8.23.2011

Book Review: All These Things I've Done by Gabrielle Zevin

All These Things I've Done by Gabrielle Zevin (Birthright #1)
Publisher: Farrar, Straus and Giroux
Format: ARC (courtesy of Farrar, Straus and Giroux)
Genre: Dystopia, Young Adult
Publication Date: 09.06.2011
In 2083, chocolate and coffee are illegal, paper is hard to find, water is carefully rationed, and New York City is rife with crime and poverty. And yet, for Anya Balanchine, the sixteen-year-old daughter of the city's most notorious (and dead) crime boss, life is fairly routine. It consists of going to school, taking care of her siblings and her dying grandmother, trying to avoid falling in love with the new assistant D.A.'s son, and avoiding her loser ex-boyfriend. That is until her ex is accidentally poisoned by the chocolate her family manufactures and the police think she's to blame. Suddenly, Anya finds herself thrust unwillingly into the spotlight--at school, in the news, and most importantly, within her mafia family.

All These Things I've Done is definitely unlike anything I have read before. I purposely didn't read any reviews before I read it, so I had no idea what to expect. I very much enjoyed the mafia crime family aspect of the story. It was interesting and a bit thrilling to read about, and is a new subject I would like to read about again.

The book is set in the near future, which meant that there were a lot of similarities to the world I know and understand now. I appreciate the fact that I could see myself living in the world Zevin describes, since I could (barring any diseases or accidents) be alive at the time this takes place. Another new experience for me, and something I would like to read more of in the future, as well.

I was a bit disappointed that the world building wasn't very strong. We are never told the reason why chocolate and caffeine have been outlawed, we just have to accept that it has happened. We aren't told to reason behind the paper, wax, ice cream, clothing, and food rations, either. And the main character, along with her family and friends, seemed to be able to get whatever they wanted or needed at any time, anyway. There was no trouble at all in getting a voucher for whatever item they needed, and if they didn't have a voucher, forging one was easily done. If they wanted chocolate or caffeine, there was a safe way to get those illegally, too. Most authorizes turned a blind eye to this, and those who didn't were never present in the story. This basically defeats the purpose of having these restrictions in the first place. Yes, there will always be some sort of black market for anything that is outlawed, but I doubt it would be as easy to buy or sell things as it seems to be in this book.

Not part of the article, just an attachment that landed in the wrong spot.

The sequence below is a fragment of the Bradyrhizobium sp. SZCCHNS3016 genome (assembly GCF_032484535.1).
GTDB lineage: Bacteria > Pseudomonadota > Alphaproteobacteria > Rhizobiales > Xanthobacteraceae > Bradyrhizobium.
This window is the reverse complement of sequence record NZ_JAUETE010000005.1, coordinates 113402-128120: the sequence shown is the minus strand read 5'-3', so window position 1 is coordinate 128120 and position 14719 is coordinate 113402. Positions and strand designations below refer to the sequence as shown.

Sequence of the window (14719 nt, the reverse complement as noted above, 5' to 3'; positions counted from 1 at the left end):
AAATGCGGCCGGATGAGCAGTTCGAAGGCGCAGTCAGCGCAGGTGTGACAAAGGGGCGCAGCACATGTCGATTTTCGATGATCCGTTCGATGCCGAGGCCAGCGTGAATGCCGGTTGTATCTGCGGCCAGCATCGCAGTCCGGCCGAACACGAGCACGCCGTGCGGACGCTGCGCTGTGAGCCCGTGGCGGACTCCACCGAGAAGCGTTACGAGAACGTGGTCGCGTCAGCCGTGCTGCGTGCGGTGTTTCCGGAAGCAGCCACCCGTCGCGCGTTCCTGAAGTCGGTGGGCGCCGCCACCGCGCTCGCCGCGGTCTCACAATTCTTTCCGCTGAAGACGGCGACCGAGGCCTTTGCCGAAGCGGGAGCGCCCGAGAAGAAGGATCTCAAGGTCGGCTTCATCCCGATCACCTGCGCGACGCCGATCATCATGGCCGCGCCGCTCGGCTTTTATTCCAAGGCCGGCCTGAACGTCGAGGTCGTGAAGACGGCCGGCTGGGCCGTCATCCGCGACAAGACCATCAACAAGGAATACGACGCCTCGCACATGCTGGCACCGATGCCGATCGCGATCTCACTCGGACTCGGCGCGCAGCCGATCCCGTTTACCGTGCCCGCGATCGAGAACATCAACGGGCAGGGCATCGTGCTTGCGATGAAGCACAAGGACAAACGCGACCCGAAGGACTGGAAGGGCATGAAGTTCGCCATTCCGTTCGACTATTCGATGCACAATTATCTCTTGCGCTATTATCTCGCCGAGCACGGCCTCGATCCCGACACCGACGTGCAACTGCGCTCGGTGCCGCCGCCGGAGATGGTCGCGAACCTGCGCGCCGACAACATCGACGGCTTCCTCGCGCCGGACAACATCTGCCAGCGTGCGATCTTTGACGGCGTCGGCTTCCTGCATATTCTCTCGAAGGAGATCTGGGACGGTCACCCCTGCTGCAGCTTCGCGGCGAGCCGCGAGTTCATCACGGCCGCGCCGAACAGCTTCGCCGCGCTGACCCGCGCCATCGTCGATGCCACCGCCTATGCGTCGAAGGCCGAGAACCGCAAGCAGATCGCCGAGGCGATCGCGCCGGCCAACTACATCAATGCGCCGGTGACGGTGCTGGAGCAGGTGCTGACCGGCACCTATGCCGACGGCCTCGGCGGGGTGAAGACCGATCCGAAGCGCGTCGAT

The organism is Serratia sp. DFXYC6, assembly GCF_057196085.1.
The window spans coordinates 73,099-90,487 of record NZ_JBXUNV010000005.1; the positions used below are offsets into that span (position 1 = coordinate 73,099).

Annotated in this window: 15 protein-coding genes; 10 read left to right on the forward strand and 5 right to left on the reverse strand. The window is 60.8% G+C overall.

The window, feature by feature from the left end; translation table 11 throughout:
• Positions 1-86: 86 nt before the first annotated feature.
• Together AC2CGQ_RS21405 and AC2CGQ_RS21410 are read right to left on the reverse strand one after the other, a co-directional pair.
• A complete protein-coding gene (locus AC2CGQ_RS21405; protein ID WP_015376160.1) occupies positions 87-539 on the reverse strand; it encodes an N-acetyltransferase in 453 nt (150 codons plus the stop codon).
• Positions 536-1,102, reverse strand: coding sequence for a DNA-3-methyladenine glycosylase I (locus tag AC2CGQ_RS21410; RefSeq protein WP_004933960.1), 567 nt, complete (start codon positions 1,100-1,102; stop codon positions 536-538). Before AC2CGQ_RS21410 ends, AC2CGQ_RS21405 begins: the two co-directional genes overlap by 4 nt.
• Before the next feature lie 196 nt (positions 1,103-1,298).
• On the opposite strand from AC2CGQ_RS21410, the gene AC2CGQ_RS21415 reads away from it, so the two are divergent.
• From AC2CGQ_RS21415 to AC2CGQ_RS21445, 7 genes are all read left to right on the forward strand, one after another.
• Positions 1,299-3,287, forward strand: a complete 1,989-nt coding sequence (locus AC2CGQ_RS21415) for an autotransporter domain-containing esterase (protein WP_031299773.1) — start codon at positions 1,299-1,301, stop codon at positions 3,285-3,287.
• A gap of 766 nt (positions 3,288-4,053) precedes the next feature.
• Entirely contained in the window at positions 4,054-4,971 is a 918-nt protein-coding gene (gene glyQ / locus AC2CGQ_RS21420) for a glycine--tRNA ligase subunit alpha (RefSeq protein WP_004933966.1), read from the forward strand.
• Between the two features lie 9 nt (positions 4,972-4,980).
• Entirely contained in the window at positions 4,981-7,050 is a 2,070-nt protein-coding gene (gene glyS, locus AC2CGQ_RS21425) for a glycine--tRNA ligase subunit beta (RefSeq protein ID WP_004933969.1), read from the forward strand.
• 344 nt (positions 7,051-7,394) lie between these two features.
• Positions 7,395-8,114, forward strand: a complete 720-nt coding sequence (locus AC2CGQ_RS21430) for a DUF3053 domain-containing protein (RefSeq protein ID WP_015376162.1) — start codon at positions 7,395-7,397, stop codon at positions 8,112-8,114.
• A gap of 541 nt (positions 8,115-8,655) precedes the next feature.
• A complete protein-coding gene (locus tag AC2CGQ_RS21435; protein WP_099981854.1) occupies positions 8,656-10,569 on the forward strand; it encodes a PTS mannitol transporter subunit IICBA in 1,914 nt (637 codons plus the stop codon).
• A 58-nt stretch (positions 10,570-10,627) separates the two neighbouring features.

I don't think I can rightly call this Dystopia, either. There are changes in the world, and it sounds like Dystopia--and technically, the setting is--but the story isn't about the Dystopian setting. The story is really about the main character and her experiences with love, loss, and her mafia family, and is set in the future. Aside from the infrequent descriptions of the rations, there isn't a whole lot of Dystopia about it.

And just to be completely honest, I felt that the love story happened too quickly to be believable (Win gets clingy and talks about marriage way too soon after he and Anya start dating), but I'm trying not to be too nit picky. ;)